We patrolled the islands for the next month or so in increasingly rough seas, calling in at various ports and inlets when the weather dictated. During this period two of the great albatrosses made it onto the trip list. Wandering Albatross, the bird that for many epitomises the South Atlantic, were seen most days south and east of the islands; when we patrolled to the north and west we tended to run into more Southern Royals. Initially I was a little concerned telling the two apart, especially at distance over rough seas, but as time progressed the task became easier and the jizz of each bird became more recognisable. Birds that breed further south and winter in the 'milder' waters of the Falklands started to appear as March gave way to April. Cape Petrels, Southern Fulmars and Pale-faced Sheathbills began to be seen on most days. Slender-billed Prion was probably the commonest seabird seen during these island patrols; sometimes flocks of hundreds would pass the ship within a few minutes of each other.
The highlight of the trip for me was the patrol to South Georgia. A four-day passage southeast was followed by two days in Grytviken and another two days around the east of the island. This was my chance to catch up with some of the more difficult seabirds that did not commonly appear in Falkland waters. Within a day I was seeing new birds: Grey-headed Albatross numbers started to increase the nearer we got to South Georgia and I had some crackers in the form of Grey Petrel, Antarctic Prion and Light-mantled Albatross; but the one bird I was after more than any other appeared on the 18th: a single Sooty Albatross making a couple of passes of the ship before drifting away over lunchtime. It was an albatross that I had missed on two previous visits down south but was certainly worth the wait. As we neared Grytviken, Macaroni Penguins, South Georgia Shags and Antarctic Terns found themselves listed and, towards the southeast of the island, both Chinstrap and King Penguins became more obvious, particularly the latter that breeds on the island in vast numbers. Blue Petrels are another South Georgia regular and sure enough we saw numerous birds over the period we spent around the island. Diving-petrels were seen in moderate numbers; these were mainly Common Diving Petrels. I was reasonably confident that I also had Georgian Diving Petrel but the two are very difficult to differentiate at sea so I was never 100% sure. We departed from Grytviken harbour through a myriad of small icebergs on 23rd April, the temperatures having plummeted the previous evening. Easter Sunday fell on the 24th and, with virtually the whole day off, I enjoyed nearly nine hours looking out over a relatively calm sea with the sun shining bright. Three Wandering Albatrosses spent most of the day drifting in and out of the ship's wake, accompanied by Black-browed and Grey-headed Albatrosses. Often the Wanderers were so close to the stern that I could have reached out and touched them. As the ship cut through the water our propellers often churned up a tasty morsel and all three Wanderers would drop to the surface to feed on what was on offer. Cape Petrels, which were also ever-present in the wake, would be quick to join them, looking tiny in comparison.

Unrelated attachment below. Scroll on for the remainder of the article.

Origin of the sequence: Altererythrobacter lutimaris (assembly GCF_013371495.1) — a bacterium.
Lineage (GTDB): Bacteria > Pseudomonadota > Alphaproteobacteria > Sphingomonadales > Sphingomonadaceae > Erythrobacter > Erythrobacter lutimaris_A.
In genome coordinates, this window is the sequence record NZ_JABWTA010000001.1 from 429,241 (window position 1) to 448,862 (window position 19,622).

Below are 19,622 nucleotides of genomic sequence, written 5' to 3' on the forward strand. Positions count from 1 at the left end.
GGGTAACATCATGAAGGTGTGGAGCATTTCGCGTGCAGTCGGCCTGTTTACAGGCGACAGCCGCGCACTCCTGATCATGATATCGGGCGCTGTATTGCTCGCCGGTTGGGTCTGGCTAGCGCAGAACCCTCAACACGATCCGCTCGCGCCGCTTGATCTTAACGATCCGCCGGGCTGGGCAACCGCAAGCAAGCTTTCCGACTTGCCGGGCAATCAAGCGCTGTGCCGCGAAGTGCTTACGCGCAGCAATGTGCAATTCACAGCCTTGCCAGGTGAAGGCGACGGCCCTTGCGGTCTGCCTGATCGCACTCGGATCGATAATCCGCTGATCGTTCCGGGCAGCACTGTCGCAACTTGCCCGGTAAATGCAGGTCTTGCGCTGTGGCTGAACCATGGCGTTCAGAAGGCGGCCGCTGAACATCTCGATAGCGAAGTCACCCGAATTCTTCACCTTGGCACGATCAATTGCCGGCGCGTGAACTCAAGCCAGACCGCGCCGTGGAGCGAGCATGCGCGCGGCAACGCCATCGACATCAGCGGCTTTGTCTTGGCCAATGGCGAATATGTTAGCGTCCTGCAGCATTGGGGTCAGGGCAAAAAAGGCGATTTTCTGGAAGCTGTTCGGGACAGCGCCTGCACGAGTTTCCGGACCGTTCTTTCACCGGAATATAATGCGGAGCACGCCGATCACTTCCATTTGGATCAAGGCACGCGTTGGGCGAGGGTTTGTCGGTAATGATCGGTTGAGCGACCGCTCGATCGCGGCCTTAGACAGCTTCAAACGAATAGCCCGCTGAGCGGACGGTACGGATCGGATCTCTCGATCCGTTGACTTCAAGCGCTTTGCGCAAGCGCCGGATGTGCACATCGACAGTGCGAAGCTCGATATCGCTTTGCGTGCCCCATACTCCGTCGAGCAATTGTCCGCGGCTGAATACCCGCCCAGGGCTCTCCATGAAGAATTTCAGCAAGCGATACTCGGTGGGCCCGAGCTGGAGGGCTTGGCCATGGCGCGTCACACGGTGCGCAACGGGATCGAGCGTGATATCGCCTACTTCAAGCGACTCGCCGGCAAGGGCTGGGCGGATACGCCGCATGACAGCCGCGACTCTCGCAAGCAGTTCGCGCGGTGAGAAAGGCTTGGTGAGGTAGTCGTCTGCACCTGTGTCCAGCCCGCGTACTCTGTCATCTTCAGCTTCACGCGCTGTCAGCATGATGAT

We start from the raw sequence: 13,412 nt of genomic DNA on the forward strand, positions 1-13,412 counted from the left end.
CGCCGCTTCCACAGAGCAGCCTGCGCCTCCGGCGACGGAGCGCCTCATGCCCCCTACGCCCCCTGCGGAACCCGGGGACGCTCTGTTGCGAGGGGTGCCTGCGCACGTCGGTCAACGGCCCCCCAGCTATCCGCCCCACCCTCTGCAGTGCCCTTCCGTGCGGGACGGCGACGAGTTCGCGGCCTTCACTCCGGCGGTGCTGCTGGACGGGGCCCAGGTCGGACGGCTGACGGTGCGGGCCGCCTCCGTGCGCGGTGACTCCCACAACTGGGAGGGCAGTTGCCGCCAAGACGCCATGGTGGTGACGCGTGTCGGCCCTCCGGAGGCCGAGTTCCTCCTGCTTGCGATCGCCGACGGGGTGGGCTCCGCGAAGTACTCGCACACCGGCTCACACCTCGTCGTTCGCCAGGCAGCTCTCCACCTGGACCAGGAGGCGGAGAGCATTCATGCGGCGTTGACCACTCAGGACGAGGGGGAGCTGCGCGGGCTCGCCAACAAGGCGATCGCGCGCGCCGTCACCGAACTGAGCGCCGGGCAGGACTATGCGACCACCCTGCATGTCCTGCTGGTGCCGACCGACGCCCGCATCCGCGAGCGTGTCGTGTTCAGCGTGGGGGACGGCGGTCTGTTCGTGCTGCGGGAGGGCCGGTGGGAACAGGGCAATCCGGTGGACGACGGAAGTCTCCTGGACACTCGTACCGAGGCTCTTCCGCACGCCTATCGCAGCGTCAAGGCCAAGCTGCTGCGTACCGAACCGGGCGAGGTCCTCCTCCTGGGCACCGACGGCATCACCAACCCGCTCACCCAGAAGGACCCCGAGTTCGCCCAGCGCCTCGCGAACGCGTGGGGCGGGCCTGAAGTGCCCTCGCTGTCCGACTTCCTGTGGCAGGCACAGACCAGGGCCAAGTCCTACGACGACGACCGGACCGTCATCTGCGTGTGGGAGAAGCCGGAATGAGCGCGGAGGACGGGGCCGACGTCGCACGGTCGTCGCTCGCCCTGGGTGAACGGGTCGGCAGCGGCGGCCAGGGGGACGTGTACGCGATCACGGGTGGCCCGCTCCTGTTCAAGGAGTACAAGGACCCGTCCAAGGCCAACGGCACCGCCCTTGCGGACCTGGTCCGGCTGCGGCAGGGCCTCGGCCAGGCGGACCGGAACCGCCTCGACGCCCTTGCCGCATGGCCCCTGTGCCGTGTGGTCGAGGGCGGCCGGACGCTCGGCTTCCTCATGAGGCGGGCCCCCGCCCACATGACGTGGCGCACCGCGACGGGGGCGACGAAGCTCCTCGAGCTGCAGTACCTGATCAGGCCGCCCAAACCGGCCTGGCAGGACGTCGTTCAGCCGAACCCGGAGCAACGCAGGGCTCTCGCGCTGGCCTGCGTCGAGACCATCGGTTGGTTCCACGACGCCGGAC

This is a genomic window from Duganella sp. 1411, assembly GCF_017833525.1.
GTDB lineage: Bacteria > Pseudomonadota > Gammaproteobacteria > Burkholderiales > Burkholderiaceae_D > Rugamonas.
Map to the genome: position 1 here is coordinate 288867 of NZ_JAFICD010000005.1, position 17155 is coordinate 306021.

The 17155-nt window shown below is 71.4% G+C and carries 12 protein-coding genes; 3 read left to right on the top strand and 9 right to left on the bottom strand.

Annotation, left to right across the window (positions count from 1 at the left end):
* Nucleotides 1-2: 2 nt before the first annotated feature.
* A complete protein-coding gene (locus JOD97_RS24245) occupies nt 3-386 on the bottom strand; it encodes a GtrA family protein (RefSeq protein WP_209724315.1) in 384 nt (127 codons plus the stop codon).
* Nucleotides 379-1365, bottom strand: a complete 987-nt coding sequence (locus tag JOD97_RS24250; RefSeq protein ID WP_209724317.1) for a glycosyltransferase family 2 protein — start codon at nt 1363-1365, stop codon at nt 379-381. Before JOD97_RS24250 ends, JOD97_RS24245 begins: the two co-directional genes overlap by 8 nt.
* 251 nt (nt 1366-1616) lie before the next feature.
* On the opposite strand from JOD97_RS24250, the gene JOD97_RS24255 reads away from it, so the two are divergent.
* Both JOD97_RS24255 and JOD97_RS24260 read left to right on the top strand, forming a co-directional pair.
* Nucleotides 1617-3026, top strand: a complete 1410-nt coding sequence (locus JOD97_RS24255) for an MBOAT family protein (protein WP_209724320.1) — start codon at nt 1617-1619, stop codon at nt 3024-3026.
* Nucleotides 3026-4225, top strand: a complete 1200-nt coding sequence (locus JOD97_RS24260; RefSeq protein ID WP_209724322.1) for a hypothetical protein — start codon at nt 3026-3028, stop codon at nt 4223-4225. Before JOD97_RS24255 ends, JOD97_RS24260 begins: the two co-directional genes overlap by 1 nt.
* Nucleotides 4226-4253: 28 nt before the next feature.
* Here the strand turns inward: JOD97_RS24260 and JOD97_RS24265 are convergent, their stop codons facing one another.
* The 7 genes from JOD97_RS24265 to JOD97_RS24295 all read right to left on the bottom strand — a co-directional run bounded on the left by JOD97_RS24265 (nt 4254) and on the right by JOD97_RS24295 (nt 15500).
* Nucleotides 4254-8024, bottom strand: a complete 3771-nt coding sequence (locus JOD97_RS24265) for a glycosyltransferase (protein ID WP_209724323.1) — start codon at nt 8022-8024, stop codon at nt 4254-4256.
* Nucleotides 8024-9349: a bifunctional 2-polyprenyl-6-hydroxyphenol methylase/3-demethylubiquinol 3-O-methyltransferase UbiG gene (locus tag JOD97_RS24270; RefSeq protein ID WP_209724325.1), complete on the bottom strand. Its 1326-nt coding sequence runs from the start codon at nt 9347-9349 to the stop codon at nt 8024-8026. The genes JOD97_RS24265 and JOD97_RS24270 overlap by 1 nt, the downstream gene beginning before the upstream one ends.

The remainder of the patrol passed by all too quickly and, while no more new birds were seen around the Falkland Islands, I had ample opportunity to get to grips with the two giant-petrel species and the Falkland subspecies of Antarctic Skua. As the winter weather closed in, so I started seeing more Grey-headed Albatrosses around the islands but never in the numbers of the Black-broweds, which every day passed the 100 mark wherever we seemed to be. Numbers of Cape Petrels and Southern Fulmars built up whereas numbers of Great and Sooty Shearwaters dwindled to zero as they headed north in search of warmer climes.
All too soon it was time to head home; my seabird tally for the trip stood at a very pleasing 75 species but I was still 25 short of my target. Fortunately, though, my luck was in: the ship was heading back to the northern hemisphere via the Pacific Ocean and the Panama Canal. But that, as they say, is another story.